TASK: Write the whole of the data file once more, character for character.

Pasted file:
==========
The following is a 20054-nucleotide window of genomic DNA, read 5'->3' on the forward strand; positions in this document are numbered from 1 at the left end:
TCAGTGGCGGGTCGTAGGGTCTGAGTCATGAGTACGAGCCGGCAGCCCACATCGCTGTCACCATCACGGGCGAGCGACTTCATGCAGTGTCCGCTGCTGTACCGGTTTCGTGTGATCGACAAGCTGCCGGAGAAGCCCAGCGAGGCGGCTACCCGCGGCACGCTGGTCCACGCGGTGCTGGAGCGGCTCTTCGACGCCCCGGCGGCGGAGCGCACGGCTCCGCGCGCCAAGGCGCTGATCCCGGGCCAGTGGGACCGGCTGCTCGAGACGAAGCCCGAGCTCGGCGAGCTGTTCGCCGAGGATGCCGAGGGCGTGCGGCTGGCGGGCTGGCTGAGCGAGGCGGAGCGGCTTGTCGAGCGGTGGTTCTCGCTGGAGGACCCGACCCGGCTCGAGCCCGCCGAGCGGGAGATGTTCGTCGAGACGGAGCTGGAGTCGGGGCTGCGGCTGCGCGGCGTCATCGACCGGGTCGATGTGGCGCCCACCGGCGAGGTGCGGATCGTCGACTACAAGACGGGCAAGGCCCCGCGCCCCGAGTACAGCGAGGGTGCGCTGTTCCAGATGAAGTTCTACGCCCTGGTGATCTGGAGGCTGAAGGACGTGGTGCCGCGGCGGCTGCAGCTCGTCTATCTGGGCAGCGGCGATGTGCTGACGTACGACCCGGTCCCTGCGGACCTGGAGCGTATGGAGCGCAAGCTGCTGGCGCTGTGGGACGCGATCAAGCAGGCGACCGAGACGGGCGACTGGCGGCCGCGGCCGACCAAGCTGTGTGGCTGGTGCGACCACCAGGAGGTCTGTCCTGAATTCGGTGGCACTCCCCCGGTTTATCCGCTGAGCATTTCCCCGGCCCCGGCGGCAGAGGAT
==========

The following is a 20054-nucleotide window of genomic DNA, read 5'->3' on the forward strand; positions in this document are numbered from 1 at the left end:
TCAGTGGCGGGTCGTAGGGTCTGAGTCATGAGTACGAGCCGGCAGCCCACATCGCTGTCACCATCACGGGCGAGCGACTTCATGCAGTGTCCGCTGCTGTACCGGTTTCGTGTGATCGACAAGCTGCCGGAGAAGCCCAGCGAGGCGGCTACCCGCGGCACGCTGGTCCACGCGGTGCTGGAGCGGCTCTTCGACGCCCCGGCGGCGGAGCGCACGGCTCCGCGCGCCAAGGCGCTGATCCCGGGCCAGTGGGACCGGCTGCTCGAGACGAAGCCCGAGCTCGGCGAGCTGTTCGCCGAGGATGCCGAGGGCGTGCGGCTGGCGGGCTGGCTGAGCGAGGCGGAGCGGCTTGTCGAGCGGTGGTTCTCGCTGGAGGACCCGACCCGGCTCGAGCCCGCCGAGCGGGAGATGTTCGTCGAGACGGAGCTGGAGTCGGGGCTGCGGCTGCGCGGCGTCATCGACCGGGTCGATGTGGCGCCCACCGGCGAGGTGCGGATCGTCGACTACAAGACGGGCAAGGCCCCGCGCCCCGAGTACAGCGAGGGTGCGCTGTTCCAGATGAAGTTCTACGCCCTGGTGATCTGGAGGCTGAAGGACGTGGTGCCGCGGCGGCTGCAGCTCGTCTATCTGGGCAGCGGCGATGTGCTGACGTACGACCCGGTCCCTGCGGACCTGGAGCGTATGGAGCGCAAGCTGCTGGCGCTGTGGGACGCGATCAAGCAGGCGACCGAGACGGGCGACTGGCGGCCGCGGCCGACCAAGCTGTGTGGCTGGTGCGACCACCAGGAGGTCTGTCCTGAATTCGGTGGCACTCCCCCGGTTTATCCGCTGAGCATTTCCCCGGCCCCGGCGGCAGAGGAT